Can Kostitsyn Improve on Breakout Season?

One of the real hidden gems of David Poile’s dealings in the summer of 2010 was the acquisition of Sergei Kostitsyn from the Montreal Canadiens in exchange for the rights to Dan Ellis and Dustin Boyd, who Poile had no interest in signing.

Kostitsyn had finished the prior season deep in the Canadiens’ doghouse and the parting was a joyous occasion for both the team and the player. Kostitsyn was not considered a team player by the Habs so it seemed like an odd match for him to be going to the Predators, a franchise that focused on team play and one-ness like few others in the league.

Poile signed Kostitsyn to a low risk $550,000, one way contract and he was given a chance to make the team. He played well enough in the preseason to stick with Nashville but started the season with a fracture in his foot and did not play his first game until October 14 against St. Louis.

Kostitsyn was averaging just about ten minutes a game once he returned and did not get is first point until October 24, when he scored a goal against St. Louis. After that, his ice time deteriorated and through the end of November he only had two goals and an assist in 19 games.

Barry Trotz was patient and saw enough things that he liked to keep him in the lineup. In December he finally took off. Trotz explained, “He had a tough buy in to the way we played but once he came around then you saw him blossom.”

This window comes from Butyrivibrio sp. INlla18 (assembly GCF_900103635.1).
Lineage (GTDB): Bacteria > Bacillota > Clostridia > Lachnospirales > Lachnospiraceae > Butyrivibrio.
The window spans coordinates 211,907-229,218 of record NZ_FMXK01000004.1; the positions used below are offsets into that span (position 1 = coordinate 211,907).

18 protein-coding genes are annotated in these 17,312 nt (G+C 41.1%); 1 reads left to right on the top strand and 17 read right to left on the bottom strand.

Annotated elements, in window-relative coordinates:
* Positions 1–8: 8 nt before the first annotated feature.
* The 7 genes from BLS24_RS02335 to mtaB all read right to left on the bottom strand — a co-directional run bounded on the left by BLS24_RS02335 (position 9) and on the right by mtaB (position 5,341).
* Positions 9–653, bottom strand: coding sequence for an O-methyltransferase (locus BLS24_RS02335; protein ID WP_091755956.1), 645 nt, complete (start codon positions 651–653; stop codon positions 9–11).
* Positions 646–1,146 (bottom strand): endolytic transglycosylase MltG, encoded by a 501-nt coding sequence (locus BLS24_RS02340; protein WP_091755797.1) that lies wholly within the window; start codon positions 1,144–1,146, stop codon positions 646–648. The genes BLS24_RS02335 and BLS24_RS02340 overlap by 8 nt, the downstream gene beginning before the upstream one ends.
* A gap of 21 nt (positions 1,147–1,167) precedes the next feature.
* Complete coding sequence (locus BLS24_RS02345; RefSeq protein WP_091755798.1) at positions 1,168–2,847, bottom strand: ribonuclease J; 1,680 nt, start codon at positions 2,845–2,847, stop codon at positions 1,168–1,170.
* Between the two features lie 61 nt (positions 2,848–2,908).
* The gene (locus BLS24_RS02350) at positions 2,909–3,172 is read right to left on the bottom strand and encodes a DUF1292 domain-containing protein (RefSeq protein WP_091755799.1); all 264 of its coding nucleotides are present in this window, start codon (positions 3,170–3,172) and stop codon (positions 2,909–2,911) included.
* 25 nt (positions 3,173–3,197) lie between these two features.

During the month of December, Kostitsyn scored 5 goals and added eight assists while earning close to 20 minutes a game by New Years Day.

He ended the season with a team leading 23 goals and was tied for the team best with 50 points. He then added five assists in 13 playoff games.

Kostitsyn’s crowning glory to the 2010-11 season was that he led the league with a 24.7% shooting percentage. During the year end interviews, Trotz was already looking at a goal for this year of having Kostitsyn shoot more.

During the offseason, Kostitsyn was rewarded for his breakout year with a $2.5 million contract. When asked if the big increase added pressure he said, “I don’t feel any pressure. I’m just trying to get ready for the season.”

Simply stated, he said, “I want to try to play better this year than the previous year and try to get better.”

Trotz is thrilled with what he has seen out of Kostitsyn in camp so far.

“He looks really good. His fitness level is 100 times better than last year when it wasn’t very good. His confidence level is really good too. I’m really excited about Sergei. He’s enjoying his role with the team and what he might be able to do.”

Still, the goal remains, to get him to put more shots on net.

Trotz explained, “We’ve talked about it. He’s got a really good shot. It’s going to be repeating ‘don’t pass up those shots’. When he does shoot, he’s shooting at a high percentage. Last year he didn’t shoot a lot and he had one of the highest percentages in the league. He’s still going to have to thread a shot. We going to talk about him shooting off the half wall more on the power play and not being looking to pass all the time. That’s part of being a threat and opening up people so when they’ve taken all the options away, he can step in and shoot the puck more.”

Trotz knows that it won’t happen overnight.

“It’s one step at a time. I can’t prod him with a cattle prod, that just doesn’t work. It’s repetition and him seeing it.”

Trotz thinks that Kostitsyn will buy in to what they want him to do sooner this season: “It will be the same thing (as last year), when we find something in his game to improve, then he will blossom in that area too.”

There may still be a little work to do before opening day.

When asked about taking more shots, Kostitsyn replied, “If a player is in a better position than me, I always try to make a pass.”

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